After racing a Star class sailboat for a couple of years I've come to accept the vexations of running backstays. Gybing a Star in heavy winds is akin to attempted suicide. If the deck sweeping boom doesn't get you, the falling rig will. Moreover, the manouevre invariably occurs at a gybe mark with about six other boats in close proximity. Fortunately the running backstays are not as critical. In fact the boat can be sailed quite safely without them. Their main advantage is for tensioning the forestay and adjusting sail shape. With its fractional (3/4) rig the Kirby is an easy boat to handle. Even the largest 150% Genoa comes around without too much effort. In lighter winds it can usually be brought in as tight as necessary by hand.
Her cockpit arrangement is practical. A centrally positioned traveller makes separate areas for crew and helmsman and is conveniently located for adjustment by the skipper. Seats either side will accommodate four, probably only in port since the crew would be scattered hither and yon across the decks during racing and cruising. Instead of toerails the stock boat comes with two tracks either side for fairlead adjustments. This setup works well for racing and cruising, but, as we have discovered, has a shortcoming in port when coffee cups, sunglasses, pots and so forth tend so slip, unchecked over the unbulwarked sides. A sailor used to the security of a toerail or low bulwark will have to keep a tight fist on his personal knick-knacks, and keep his feet inboard unaided.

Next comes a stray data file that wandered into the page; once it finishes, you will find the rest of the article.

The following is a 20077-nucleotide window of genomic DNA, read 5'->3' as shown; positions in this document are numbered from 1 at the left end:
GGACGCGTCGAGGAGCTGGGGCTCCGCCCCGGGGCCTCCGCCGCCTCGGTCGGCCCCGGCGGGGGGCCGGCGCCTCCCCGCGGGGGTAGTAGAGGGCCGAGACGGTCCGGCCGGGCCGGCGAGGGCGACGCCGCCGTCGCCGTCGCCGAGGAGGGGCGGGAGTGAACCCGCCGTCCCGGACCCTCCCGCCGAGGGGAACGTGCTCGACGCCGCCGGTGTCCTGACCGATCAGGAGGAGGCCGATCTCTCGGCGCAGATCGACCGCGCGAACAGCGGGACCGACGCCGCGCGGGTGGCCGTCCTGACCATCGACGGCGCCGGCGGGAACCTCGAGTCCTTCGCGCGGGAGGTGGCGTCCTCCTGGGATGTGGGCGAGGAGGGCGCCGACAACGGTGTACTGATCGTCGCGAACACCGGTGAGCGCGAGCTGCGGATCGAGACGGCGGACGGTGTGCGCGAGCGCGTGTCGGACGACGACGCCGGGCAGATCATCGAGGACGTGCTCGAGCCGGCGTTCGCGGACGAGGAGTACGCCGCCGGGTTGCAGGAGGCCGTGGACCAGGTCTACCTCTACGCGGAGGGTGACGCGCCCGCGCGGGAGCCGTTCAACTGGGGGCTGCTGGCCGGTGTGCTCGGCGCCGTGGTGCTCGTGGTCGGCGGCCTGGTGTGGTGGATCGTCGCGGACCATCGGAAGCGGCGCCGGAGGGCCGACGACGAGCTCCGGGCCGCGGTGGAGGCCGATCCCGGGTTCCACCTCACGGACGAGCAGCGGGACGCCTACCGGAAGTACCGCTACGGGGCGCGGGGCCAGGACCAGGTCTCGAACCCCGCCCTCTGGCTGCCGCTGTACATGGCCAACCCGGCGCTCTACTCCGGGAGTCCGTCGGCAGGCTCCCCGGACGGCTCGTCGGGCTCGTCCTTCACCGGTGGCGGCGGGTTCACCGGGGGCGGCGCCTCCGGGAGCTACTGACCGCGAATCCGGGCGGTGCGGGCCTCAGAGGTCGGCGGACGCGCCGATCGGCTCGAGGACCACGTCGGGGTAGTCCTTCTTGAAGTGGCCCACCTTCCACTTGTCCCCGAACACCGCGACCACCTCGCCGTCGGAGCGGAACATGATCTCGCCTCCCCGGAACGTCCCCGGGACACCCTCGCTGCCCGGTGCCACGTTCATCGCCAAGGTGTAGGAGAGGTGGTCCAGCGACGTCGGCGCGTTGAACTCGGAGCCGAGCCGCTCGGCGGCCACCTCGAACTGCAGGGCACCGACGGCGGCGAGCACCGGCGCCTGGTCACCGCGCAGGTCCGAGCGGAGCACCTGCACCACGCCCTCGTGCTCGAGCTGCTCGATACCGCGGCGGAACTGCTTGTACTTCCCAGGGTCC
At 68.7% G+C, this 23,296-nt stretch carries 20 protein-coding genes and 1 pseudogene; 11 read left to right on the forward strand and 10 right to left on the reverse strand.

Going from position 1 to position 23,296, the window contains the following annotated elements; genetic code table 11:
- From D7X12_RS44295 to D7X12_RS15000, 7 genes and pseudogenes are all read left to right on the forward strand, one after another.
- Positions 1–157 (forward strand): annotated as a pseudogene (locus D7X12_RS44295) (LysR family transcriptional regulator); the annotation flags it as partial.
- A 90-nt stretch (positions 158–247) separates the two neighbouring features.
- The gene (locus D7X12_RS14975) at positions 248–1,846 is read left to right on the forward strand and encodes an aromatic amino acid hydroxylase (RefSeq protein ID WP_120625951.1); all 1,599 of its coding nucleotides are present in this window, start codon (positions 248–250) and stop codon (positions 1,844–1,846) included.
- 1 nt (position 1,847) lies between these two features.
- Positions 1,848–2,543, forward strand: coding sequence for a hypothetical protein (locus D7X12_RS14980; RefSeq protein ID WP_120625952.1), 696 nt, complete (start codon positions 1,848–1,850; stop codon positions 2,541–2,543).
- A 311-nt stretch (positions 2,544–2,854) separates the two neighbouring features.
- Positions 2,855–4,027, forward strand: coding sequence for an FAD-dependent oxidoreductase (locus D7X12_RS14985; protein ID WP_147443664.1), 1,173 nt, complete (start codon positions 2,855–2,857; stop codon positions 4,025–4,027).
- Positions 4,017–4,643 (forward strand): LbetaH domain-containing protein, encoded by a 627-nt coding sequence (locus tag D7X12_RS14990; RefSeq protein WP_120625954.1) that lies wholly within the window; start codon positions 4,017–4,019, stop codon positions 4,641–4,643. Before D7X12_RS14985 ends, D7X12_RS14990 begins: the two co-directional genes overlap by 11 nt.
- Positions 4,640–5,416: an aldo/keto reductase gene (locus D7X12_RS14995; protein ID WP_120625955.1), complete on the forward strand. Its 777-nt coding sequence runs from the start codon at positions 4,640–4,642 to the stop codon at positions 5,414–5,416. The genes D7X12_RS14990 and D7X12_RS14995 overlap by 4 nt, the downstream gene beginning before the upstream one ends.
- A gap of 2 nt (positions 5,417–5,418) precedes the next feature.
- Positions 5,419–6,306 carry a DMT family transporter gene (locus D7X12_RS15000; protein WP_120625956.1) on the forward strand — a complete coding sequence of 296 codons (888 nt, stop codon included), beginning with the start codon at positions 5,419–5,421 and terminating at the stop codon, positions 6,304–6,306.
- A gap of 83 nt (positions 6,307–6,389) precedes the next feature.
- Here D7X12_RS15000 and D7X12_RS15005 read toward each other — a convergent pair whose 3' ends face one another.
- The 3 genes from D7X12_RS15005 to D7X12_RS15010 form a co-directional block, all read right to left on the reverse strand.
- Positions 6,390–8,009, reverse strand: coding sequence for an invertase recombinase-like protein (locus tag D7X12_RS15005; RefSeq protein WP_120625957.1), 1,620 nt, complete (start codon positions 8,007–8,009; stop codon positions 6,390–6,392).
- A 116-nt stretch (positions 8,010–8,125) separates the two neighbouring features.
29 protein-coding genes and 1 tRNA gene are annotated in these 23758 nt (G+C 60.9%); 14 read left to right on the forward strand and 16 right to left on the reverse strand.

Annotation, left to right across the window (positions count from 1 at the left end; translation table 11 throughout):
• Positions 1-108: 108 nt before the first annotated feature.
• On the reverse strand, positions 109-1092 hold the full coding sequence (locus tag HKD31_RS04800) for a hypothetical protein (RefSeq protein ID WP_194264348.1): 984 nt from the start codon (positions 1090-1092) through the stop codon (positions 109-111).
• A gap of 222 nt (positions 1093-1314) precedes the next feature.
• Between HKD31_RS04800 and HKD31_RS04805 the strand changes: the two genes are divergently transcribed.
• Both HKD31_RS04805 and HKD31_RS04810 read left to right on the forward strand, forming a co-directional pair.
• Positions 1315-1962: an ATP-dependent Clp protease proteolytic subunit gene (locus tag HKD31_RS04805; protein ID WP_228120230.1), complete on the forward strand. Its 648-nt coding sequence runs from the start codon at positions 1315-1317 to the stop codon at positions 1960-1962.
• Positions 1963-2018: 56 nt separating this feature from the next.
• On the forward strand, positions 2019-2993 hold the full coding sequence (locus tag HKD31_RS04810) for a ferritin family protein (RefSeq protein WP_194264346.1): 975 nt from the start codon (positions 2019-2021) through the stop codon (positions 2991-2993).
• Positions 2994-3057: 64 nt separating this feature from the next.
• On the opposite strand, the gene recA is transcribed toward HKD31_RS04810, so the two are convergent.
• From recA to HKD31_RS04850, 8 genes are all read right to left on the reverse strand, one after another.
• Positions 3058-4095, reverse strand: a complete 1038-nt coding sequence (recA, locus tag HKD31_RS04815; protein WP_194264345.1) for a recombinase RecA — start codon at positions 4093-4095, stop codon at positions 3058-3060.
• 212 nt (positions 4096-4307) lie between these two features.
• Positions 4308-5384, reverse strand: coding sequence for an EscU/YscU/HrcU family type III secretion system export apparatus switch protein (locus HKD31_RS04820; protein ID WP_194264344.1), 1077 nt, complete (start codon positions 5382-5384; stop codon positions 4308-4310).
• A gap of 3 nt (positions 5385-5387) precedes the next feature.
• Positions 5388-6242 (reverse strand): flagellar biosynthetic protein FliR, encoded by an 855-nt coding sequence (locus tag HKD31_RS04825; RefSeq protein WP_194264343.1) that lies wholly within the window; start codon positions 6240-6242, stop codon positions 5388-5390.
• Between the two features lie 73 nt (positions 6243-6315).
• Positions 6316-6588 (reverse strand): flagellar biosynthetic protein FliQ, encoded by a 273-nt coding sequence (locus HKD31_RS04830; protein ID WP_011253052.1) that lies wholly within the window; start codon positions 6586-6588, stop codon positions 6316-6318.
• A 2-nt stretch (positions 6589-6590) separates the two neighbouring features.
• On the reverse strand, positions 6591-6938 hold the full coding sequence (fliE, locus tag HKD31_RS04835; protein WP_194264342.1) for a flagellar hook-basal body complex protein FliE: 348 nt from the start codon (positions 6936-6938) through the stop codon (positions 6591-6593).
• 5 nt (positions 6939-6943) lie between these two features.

What about the cruising aspects of this boat? Well, if the cruise is blessed with fair weather and you are able to spend much of your time walking on deck, the Kirby isn't a bad compromise. And if the weather does close in for a day or two, the addition of a simple boom-tent gives standing headroom in the companionway as well as additional covered area in the cockpit. During our six days we found that there was sufficient storage for just about everything we took along. Cool, hull-chilled lockers under the midship berths provided adequate space for a weeks food and a large cavity under the companionway was convenient for stowing our Coleman stove, water carrier and pots and pans. Personal gear and sleeping bags were stowed in the quarter berths where they couldn't roll around while sailing, A fiddles ledge above port and starboard backrests was suitable for books and other small items. The boat we were sailing was used primarily for racing and, apart from a home-made mini -galley and bucket in the head, was bare of the usual amenities. New owners contemplating limited cruising might want to install a proper marine toilet and perhaps a slide-out galley under the companionway. A conventional galley isn't essential, though, and we fared quite well with a simple propane Coleman stove, ice-chest and plastic washtub. When and where possible we cooked ashore on a portable barbeque.